Things We Learned » Champion Hurdle draw

Champion Hurdle draw

We know the draw now for the two Champion Hurdle semi-finals: The New One and My Tent Or Yours in the Christmas Hurdle at Kempton on Thursday, Hurricane Fly, Jezki and Our Conor in the Ryanair Hurdle at Leopardstown next Sunday. The winners will meet in the final at Cheltenham on 11th March.

Clashes were inevitable, there are only a finite number of top class two-mile hurdle races on the calendar, and that is a good thing. Nobody has blinked yet. Every time one of the Big Five has run this season, he has won, strengthening his Champion Hurdle claims accordingly. Big Six if you add Annie Power. Seven runs, seven wins.

The New One was the latest member to enhance his prospects, showing a fine turn of foot to come clear of the highly-talented Zarkandar in the International Hurdle at Cheltenham last Saturday. Consequently and inevitably, his odds for Cheltenham were snipped just a little.

It is fascinating. Can one of last season’s top class novices improve enough to catch and pass the standard that Hurricane Fly has set and, if one can, which one will it be? Hopefully nobody goes stepping on a stone between now and Christmas target time because, if those five line up in those two races, the picture will have been brought a little more sharply into focus.

Conor still special

Our Conor is the only member of the Big Five who has not run yet this season and, as such, Barry Connell’s horse is the one with the most to prove.

Not only that, but Our Conor is a four-rising-five-year-old, and we know how poor a record five-year-olds have in the Champion Hurdle. Only one five-year-old has won the race since See You Then won it in 1985. That will be 29 years ago in March.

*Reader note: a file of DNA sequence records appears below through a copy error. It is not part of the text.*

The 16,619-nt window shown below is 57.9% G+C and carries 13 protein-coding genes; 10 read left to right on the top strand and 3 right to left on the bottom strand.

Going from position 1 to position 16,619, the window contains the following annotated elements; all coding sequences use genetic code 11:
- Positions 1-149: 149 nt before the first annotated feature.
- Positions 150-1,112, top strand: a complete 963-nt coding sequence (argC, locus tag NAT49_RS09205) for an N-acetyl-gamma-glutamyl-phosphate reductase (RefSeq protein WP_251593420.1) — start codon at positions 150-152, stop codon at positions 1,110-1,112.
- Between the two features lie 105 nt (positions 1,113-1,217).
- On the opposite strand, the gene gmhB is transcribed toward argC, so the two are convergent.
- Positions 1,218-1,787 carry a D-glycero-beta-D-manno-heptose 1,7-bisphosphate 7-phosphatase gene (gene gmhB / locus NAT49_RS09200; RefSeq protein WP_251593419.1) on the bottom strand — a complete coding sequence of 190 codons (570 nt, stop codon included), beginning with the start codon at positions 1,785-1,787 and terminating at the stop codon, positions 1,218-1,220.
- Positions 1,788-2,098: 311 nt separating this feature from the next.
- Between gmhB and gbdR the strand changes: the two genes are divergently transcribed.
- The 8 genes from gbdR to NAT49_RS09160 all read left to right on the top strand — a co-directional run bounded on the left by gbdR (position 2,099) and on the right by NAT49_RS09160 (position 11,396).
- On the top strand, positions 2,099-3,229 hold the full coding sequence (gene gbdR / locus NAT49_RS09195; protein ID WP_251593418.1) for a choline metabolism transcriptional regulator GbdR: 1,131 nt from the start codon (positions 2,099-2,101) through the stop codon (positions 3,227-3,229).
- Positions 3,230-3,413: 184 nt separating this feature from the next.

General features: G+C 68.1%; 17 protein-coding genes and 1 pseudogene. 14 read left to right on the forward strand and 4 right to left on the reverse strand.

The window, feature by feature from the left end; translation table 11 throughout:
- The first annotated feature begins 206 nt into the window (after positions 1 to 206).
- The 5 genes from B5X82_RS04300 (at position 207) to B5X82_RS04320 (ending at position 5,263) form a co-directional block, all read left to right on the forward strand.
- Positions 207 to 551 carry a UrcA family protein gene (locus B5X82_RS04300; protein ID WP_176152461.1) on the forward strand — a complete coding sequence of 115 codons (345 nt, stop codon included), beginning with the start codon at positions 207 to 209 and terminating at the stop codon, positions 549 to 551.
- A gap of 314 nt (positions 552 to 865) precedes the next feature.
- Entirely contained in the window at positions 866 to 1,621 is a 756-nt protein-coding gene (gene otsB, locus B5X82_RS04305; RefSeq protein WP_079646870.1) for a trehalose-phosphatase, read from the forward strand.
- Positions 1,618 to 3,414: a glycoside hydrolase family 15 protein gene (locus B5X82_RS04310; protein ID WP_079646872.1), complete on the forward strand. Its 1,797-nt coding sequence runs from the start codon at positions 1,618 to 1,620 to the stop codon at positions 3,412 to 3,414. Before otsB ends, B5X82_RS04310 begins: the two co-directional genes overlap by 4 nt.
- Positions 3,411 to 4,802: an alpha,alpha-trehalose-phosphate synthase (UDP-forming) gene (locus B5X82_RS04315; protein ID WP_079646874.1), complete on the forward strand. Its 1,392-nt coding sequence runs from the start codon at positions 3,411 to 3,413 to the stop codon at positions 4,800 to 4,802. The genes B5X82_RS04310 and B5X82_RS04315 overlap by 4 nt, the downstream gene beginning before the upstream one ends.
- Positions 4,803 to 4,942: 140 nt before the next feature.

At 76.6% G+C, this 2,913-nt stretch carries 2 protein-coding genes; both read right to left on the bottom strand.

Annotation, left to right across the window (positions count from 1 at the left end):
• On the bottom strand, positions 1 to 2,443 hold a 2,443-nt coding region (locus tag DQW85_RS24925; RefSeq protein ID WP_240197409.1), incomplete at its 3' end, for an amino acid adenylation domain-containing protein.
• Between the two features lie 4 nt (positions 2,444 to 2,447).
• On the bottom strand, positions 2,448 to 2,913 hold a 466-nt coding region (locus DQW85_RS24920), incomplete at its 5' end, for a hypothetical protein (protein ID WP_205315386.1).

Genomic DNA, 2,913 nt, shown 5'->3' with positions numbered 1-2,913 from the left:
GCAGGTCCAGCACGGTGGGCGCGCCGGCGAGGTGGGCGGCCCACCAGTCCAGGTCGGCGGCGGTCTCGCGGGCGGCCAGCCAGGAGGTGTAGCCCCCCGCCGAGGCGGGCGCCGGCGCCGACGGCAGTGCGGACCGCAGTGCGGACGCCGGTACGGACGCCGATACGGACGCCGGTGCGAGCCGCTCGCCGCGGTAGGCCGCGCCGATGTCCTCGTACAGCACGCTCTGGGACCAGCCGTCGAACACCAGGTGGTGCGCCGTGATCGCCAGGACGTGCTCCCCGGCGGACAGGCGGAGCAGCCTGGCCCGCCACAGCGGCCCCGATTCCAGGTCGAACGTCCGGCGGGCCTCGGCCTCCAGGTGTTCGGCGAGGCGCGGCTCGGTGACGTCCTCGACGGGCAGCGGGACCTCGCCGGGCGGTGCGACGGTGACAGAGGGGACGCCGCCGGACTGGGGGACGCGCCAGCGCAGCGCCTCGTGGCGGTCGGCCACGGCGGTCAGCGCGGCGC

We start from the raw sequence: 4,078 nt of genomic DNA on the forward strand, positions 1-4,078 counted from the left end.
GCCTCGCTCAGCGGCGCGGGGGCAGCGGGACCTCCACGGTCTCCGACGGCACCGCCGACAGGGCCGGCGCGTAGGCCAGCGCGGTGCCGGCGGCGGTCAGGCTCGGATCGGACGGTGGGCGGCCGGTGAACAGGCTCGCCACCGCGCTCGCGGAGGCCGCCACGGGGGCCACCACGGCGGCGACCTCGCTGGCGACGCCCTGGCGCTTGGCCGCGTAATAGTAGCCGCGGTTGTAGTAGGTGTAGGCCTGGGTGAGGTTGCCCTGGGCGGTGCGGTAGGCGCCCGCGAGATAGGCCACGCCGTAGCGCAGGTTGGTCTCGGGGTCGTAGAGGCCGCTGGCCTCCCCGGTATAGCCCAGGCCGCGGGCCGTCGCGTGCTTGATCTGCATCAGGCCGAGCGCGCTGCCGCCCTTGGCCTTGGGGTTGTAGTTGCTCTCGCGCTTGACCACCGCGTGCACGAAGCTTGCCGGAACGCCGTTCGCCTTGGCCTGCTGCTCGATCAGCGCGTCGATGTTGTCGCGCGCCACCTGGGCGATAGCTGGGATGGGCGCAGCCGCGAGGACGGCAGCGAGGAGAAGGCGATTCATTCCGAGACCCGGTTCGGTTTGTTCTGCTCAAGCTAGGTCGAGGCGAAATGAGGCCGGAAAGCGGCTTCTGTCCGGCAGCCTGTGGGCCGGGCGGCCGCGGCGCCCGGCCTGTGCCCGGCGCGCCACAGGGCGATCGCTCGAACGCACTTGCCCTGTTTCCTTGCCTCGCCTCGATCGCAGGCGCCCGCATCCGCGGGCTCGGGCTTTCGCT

That said, Our Conor was an exceptional juvenile hurdler. He went unbeaten through his juvenile season, and he won the Triumph Hurdle by a record-breaking 15 lengths, a margin that flattered his opponents, not him.

There was a danger that the Dessie Hughes-trained gelding was beating up on a sub-standard bunch of contemporaries last season, but events this term thus far suggest that that was not the case. On the contrary, the Triumph Hurdle form is working out really well.

Triumph Hurdle runner-up Far West went close to winning the Elite Hurdle on his debut this term. Third-placed Sametegal won on his seasonal debut at Cheltenham’s October meeting, then finished a half-length second to Dell’ Arca in the Greatwood Hurdle.

Fourth-placed Diakali won the Grade 1 Champion Four-Year-Old Hurdle at the Punchestown Festival in April, won at Naas on his debut this term, and was only beaten two lengths by Jezki in the Hatton’s Grace Hurdle. Triumph Hurdle sixth Rolling Star was impressive in winning a Class 2 event at Haydock on his debut this season, and is favourite for this afternoon’s Ladbroke Hurdle at Ascot, racing off a mark of 150. Even seventh-placed Chris Pea Green was only just beaten in a good handicap hurdle at Ascot on his debut this term, and is another with a big chance in the Ladbroke this afternoon.

Nothing has happened since last March to suggest that Our Conor might not be the special horse that we all thought he was then.

Sacre dominant

In contrast to the Champion Hurdle picture, the Champion Chase picture is fairly one-dimensional.

Sprinter Sacre is obviously a magnificent racehorse, but the interest with him is in watching him race, appreciating his presence, the manner in which he is put together, his turn of foot, his fluency over a fence. We can marvel at Sprinter Sacre as an individual, not in the competitions in which he partakes.

It does not help the competition either that two of Sprinter Sacre’s would-be opponents (insofar as he can have real opponents), Kid Cassidy and Captain Conan, are both trained by Nicky Henderson and are therefore less likely to take him on than they would if they were housed elsewhere. So as Sprinter Sacre lines up for the Desert Orchid Chase at Kempton on Friday, Kid Cassidy will probably be lining up in the Paddy Power Dial-A-Bet Chase. Kempton’s loss could be Leopardstown’s gain.